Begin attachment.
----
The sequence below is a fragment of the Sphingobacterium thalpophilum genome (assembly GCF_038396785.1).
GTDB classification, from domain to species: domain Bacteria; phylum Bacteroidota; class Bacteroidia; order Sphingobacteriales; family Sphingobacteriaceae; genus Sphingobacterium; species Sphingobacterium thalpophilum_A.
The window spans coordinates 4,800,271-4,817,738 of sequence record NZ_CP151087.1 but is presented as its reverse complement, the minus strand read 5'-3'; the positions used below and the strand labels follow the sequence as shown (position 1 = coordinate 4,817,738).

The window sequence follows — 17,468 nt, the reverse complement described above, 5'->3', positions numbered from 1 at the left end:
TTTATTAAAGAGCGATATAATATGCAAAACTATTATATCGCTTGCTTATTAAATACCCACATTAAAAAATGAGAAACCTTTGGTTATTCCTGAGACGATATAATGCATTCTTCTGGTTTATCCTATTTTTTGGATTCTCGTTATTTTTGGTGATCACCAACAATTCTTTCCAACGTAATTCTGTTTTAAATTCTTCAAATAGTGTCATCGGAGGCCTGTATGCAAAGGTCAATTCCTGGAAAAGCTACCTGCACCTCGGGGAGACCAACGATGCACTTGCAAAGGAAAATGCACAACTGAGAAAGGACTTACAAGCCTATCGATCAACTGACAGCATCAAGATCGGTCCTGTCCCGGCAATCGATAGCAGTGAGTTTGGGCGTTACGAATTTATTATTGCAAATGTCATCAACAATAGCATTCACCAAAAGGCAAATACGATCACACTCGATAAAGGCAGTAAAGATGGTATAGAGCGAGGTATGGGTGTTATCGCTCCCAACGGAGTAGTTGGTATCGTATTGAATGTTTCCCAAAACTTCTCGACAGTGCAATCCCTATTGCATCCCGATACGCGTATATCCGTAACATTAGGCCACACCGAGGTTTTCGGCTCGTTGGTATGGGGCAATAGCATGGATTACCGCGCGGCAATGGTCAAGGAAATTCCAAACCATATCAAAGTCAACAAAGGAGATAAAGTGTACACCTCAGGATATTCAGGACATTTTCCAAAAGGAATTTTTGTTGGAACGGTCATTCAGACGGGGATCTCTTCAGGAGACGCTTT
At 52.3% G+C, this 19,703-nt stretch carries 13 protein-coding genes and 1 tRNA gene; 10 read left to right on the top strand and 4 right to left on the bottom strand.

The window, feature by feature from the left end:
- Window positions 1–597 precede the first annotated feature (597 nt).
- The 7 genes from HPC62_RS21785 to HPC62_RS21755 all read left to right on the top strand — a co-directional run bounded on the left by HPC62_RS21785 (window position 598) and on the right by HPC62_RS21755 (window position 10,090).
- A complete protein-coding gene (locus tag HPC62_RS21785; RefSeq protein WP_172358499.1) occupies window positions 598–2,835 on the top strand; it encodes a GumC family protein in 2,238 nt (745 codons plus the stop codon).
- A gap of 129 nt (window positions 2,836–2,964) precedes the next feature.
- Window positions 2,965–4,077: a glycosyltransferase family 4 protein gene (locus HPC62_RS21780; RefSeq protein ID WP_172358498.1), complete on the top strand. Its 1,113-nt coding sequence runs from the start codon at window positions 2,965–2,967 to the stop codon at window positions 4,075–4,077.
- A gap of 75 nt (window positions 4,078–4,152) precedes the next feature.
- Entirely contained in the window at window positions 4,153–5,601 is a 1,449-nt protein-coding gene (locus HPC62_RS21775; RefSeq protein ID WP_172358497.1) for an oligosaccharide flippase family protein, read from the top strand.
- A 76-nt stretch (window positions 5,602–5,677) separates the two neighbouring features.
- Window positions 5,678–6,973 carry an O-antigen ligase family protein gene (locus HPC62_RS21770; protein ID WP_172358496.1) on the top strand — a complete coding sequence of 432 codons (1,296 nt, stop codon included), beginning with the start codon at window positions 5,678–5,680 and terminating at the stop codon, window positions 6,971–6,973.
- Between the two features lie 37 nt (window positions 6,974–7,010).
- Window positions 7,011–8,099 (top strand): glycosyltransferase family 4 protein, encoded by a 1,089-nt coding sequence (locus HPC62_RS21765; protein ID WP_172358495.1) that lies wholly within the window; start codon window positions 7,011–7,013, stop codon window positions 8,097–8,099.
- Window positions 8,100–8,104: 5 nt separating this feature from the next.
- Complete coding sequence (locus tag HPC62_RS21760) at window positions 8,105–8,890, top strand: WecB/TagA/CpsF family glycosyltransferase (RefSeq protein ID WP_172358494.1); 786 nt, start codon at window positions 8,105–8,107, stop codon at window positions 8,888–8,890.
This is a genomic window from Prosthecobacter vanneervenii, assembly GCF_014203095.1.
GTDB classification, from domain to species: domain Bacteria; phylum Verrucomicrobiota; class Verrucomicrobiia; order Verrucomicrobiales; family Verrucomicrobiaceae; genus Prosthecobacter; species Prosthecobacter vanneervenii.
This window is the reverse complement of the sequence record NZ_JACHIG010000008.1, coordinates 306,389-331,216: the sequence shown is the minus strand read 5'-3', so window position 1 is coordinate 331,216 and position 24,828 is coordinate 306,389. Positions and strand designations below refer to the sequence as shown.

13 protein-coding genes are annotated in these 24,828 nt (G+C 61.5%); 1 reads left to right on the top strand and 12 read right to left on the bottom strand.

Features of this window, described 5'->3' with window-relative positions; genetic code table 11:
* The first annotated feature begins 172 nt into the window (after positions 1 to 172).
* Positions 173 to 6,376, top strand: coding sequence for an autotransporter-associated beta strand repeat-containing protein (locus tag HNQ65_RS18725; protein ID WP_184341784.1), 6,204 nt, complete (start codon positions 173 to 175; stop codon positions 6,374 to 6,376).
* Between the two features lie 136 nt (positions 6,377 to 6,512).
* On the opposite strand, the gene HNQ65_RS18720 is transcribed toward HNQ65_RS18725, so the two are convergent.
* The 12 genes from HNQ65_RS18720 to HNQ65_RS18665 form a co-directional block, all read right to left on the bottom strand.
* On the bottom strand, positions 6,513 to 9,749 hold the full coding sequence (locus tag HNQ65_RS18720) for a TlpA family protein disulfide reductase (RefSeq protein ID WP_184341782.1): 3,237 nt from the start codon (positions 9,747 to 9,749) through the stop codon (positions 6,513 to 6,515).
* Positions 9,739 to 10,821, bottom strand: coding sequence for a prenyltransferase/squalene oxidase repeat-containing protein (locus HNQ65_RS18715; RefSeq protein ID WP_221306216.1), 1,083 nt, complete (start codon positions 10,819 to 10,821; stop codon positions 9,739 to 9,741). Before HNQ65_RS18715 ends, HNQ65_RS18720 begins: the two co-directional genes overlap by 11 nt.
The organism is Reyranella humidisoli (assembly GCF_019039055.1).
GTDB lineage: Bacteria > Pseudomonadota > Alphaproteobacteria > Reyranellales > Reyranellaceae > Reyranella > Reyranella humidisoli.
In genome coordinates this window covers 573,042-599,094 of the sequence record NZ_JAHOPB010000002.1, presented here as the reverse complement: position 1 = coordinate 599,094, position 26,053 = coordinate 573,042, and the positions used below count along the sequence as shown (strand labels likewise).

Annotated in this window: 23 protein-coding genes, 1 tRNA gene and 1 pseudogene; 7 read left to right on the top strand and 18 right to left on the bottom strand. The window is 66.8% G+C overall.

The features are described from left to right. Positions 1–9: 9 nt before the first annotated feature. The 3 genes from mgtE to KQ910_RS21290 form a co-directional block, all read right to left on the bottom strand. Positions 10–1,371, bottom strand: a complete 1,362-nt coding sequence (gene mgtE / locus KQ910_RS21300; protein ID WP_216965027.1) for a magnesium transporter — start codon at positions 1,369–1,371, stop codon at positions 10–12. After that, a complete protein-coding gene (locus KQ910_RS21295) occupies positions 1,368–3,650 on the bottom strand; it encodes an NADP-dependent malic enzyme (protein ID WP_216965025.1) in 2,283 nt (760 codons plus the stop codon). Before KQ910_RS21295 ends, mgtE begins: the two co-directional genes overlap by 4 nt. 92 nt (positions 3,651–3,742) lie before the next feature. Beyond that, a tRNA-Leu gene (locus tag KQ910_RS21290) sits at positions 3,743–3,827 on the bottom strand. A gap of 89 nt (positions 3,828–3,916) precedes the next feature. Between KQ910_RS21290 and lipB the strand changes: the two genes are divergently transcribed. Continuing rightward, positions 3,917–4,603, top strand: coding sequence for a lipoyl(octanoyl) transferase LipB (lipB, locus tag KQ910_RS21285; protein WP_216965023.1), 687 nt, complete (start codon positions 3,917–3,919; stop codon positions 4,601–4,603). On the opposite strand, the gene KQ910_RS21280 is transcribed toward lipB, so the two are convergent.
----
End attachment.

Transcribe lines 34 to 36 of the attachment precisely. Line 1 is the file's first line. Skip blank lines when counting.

GTDB lineage: Bacteria > Pseudomonadota > Alphaproteobacteria > Reyranellales > Reyranellaceae > Reyranella > Reyranella humidisoli.
In genome coordinates this window covers 573,042-599,094 of the sequence record NZ_JAHOPB010000002.1, presented here as the reverse complement: position 1 = coordinate 599,094, position 26,053 = coordinate 573,042, and the positions used below count along the sequence as shown (strand labels likewise).

Annotated in this window: 23 protein-coding genes, 1 tRNA gene and 1 pseudogene; 7 read left to right on the top strand and 18 right to left on the bottom strand. The window is 66.8% G+C overall.